Subjects -> HEALTH AND SAFETY (Total: 1478 journals)
    - CIVIL DEFENSE (22 journals)
    - DRUG ABUSE AND ALCOHOLISM (87 journals)
    - HEALTH AND SAFETY (700 journals)
    - HEALTH FACILITIES AND ADMINISTRATION (358 journals)
    - OCCUPATIONAL HEALTH AND SAFETY (112 journals)
    - PHYSICAL FITNESS AND HYGIENE (117 journals)
    - WOMEN'S HEALTH (82 journals)

HEALTH AND SAFETY (700 journals)            First | 1 2 3 4     

Showing 201 - 203 of 203 Journals sorted alphabetically
Health Policy OPEN     Open Access  
Health Promotion International     Hybrid Journal   (Followers: 23)
Health Promotion Journal of Australia : Official Journal of Australian Association of Health Promotion Professionals     Full-text available via subscription   (Followers: 7)
Health Promotion Practice     Hybrid Journal   (Followers: 15)
Health Prospect     Open Access  
Health Psychology     Full-text available via subscription   (Followers: 59)
Health Psychology Bulletin     Open Access   (Followers: 1)
Health Psychology Research     Open Access   (Followers: 21)
Health Psychology Review     Hybrid Journal   (Followers: 46)
Health Research Policy and Systems     Open Access   (Followers: 15)
Health SA Gesondheid     Open Access   (Followers: 2)
Health Science Reports     Open Access   (Followers: 1)
Health Sciences and Disease     Open Access   (Followers: 1)
Health Security     Hybrid Journal   (Followers: 1)
Health Services Insights     Open Access   (Followers: 1)
Health Systems     Hybrid Journal   (Followers: 6)
Health Systems & Reform     Open Access   (Followers: 2)
Health Voices     Full-text available via subscription  
Health, Culture and Society     Open Access   (Followers: 13)
Health, Risk & Society     Hybrid Journal   (Followers: 11)
Health, Safety and Environment     Open Access   (Followers: 34)
Healthcare     Open Access   (Followers: 2)
Healthcare Quarterly     Full-text available via subscription   (Followers: 9)
Healthcare Technology Letters     Open Access  
HERD : Health Environments Research & Design Journal     Full-text available via subscription   (Followers: 1)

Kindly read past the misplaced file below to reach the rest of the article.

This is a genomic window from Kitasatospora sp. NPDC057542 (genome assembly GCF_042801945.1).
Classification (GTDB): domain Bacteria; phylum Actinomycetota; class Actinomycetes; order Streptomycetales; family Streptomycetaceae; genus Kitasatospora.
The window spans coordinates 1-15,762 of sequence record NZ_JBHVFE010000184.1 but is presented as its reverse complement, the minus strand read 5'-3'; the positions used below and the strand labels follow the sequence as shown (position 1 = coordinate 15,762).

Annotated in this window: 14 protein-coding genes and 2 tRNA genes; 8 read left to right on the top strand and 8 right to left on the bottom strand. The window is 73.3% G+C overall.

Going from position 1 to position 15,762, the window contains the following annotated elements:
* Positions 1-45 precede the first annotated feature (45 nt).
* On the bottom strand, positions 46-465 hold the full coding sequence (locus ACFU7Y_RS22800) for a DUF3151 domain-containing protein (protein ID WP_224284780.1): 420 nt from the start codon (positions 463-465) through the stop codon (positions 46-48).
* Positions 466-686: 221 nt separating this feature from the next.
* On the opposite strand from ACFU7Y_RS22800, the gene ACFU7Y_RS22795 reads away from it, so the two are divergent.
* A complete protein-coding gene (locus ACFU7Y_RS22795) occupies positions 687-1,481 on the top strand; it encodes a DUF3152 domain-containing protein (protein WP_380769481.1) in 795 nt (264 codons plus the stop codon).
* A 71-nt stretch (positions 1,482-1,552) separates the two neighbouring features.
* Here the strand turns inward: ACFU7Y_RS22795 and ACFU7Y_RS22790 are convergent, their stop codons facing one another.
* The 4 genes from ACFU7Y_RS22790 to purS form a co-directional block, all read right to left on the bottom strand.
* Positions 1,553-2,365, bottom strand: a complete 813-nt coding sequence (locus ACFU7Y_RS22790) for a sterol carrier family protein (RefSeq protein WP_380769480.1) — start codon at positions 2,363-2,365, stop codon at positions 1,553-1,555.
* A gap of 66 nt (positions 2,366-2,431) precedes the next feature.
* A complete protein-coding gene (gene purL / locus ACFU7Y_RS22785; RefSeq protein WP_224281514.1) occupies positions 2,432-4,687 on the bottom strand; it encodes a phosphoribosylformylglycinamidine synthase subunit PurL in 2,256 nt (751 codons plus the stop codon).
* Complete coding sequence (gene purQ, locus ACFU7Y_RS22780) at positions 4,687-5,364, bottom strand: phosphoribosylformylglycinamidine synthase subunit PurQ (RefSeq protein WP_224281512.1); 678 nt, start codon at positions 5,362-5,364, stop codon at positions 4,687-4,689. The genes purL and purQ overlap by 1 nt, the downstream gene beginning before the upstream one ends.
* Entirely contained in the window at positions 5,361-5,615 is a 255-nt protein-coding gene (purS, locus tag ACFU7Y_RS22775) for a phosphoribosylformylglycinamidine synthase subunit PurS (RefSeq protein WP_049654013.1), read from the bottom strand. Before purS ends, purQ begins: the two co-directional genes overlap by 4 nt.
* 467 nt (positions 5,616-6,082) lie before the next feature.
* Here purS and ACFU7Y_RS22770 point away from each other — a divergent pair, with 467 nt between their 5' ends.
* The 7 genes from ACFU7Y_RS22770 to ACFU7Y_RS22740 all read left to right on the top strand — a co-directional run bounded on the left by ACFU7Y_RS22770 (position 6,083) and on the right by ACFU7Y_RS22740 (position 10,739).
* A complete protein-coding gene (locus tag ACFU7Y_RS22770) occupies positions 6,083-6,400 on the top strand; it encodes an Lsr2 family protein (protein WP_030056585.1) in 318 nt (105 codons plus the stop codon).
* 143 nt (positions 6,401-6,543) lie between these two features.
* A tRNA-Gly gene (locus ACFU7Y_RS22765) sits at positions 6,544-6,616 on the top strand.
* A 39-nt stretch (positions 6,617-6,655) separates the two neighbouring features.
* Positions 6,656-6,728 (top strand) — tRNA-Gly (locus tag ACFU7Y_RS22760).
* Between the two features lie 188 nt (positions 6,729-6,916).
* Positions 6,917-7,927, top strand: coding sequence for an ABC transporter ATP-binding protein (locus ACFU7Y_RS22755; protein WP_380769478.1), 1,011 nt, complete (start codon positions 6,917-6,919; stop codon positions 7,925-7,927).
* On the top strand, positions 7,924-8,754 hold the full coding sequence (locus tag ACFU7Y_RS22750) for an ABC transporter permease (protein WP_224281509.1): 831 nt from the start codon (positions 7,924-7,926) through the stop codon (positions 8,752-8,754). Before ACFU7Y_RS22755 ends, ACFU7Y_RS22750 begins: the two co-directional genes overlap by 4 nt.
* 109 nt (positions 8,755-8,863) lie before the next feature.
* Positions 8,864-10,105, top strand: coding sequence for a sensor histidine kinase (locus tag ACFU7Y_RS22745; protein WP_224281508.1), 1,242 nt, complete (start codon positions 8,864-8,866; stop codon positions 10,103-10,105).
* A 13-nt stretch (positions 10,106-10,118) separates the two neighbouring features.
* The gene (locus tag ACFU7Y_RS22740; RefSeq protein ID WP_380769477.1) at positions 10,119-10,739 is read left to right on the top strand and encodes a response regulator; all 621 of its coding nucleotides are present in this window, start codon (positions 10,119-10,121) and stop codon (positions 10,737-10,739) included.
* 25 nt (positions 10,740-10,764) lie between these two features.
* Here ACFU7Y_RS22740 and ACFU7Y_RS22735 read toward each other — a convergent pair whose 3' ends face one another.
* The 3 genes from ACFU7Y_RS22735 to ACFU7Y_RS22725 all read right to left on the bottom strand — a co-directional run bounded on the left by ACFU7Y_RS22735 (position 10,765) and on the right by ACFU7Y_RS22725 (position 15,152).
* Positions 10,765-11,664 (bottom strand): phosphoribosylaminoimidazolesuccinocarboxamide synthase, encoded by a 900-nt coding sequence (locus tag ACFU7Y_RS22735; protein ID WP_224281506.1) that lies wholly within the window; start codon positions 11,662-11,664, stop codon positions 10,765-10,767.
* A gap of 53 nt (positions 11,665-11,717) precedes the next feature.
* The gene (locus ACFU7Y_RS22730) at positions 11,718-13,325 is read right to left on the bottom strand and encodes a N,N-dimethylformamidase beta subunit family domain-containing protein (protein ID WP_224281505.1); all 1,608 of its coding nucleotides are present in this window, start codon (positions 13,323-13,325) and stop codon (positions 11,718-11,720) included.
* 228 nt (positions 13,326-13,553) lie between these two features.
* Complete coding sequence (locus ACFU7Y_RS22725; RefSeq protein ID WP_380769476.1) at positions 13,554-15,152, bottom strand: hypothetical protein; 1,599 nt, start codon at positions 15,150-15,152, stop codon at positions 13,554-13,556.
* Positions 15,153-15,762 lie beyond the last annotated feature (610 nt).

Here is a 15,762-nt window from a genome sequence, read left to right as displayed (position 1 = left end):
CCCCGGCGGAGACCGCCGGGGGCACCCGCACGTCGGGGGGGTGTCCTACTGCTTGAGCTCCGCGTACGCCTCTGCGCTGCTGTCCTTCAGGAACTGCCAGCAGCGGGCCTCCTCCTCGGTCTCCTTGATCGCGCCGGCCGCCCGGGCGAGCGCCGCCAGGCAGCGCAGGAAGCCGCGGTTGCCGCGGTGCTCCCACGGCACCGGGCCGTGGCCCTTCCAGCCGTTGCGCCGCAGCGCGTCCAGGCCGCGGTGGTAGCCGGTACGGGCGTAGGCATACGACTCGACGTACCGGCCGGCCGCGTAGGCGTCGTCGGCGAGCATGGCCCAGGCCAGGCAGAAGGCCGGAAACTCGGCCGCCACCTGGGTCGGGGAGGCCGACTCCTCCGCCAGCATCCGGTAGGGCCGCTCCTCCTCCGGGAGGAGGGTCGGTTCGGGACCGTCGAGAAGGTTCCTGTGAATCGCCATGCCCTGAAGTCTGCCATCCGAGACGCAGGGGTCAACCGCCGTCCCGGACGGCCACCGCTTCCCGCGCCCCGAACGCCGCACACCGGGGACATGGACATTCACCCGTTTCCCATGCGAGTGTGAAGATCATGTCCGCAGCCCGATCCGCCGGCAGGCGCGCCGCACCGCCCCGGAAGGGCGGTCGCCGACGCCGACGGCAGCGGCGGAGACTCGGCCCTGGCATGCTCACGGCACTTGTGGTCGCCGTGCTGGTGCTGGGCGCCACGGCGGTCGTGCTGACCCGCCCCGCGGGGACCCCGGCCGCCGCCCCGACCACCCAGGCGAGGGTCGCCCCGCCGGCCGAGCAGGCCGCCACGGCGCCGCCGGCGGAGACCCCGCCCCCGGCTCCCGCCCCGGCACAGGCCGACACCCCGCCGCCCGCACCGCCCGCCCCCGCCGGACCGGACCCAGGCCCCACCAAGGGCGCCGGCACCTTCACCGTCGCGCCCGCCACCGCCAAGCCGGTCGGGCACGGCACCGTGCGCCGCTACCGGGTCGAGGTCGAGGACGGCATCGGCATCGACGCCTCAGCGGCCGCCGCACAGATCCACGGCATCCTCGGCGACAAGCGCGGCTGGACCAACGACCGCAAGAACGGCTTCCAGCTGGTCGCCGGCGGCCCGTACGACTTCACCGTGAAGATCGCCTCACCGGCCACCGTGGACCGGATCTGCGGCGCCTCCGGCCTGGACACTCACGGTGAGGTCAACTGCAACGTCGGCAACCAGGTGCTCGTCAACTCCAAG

Highland Medical Research Journal     Full-text available via subscription  
Hispanic Health Care International     Full-text available via subscription  
Histoire, médecine et santé     Open Access   (Followers: 1)
Home Health Care Services Quarterly     Hybrid Journal   (Followers: 5)
Hong Kong Journal of Social Work, The     Hybrid Journal   (Followers: 3)
Horizonte Medico     Open Access  
Horizonte Sanitario     Open Access  
Hua Hin Sook Jai Klai Kangwon Journal     Open Access  
Human Nutrition & Metabolism     Open Access   (Followers: 1)
IEEE Journal of Translational Engineering in Health and Medicine     Open Access   (Followers: 5)
IISE Transactions on Occupational Ergonomics and Human Factors     Hybrid Journal  
IJS Global Health     Open Access  
Implementation Science     Open Access   (Followers: 22)
Implementation Science Communications     Open Access   (Followers: 4)
IMTU Medical Journal     Full-text available via subscription  
Indian Journal of Health Sciences and Biomedical Research KLEU     Open Access   (Followers: 2)
Indian Journal of Youth and Adolescent Health     Open Access  
Indonesian Journal for Health Sciences     Open Access   (Followers: 1)
Indonesian Journal of Public Health     Open Access  
Infodir : Revista de Información científica para la Dirección en Salud     Open Access  
interactive Journal of Medical Research     Open Access  
International Archives of Health Sciences     Open Access  
International Health     Hybrid Journal   (Followers: 5)
International Health Trends and Perspectives     Open Access  
International Journal for Equity in Health     Open Access   (Followers: 10)
International Journal for Quality in Health Care     Hybrid Journal   (Followers: 39)
International Journal of Applied Behavioral Sciences     Open Access   (Followers: 1)
International Journal of Behavioural and Healthcare Research     Hybrid Journal   (Followers: 8)
International Journal of Child Development and Mental Health     Open Access   (Followers: 2)
International Journal of Circumpolar Health     Open Access   (Followers: 2)
International Journal of Community Medicine and Public Health     Open Access   (Followers: 3)
International Journal of E-Health and Medical Communications     Full-text available via subscription   (Followers: 2)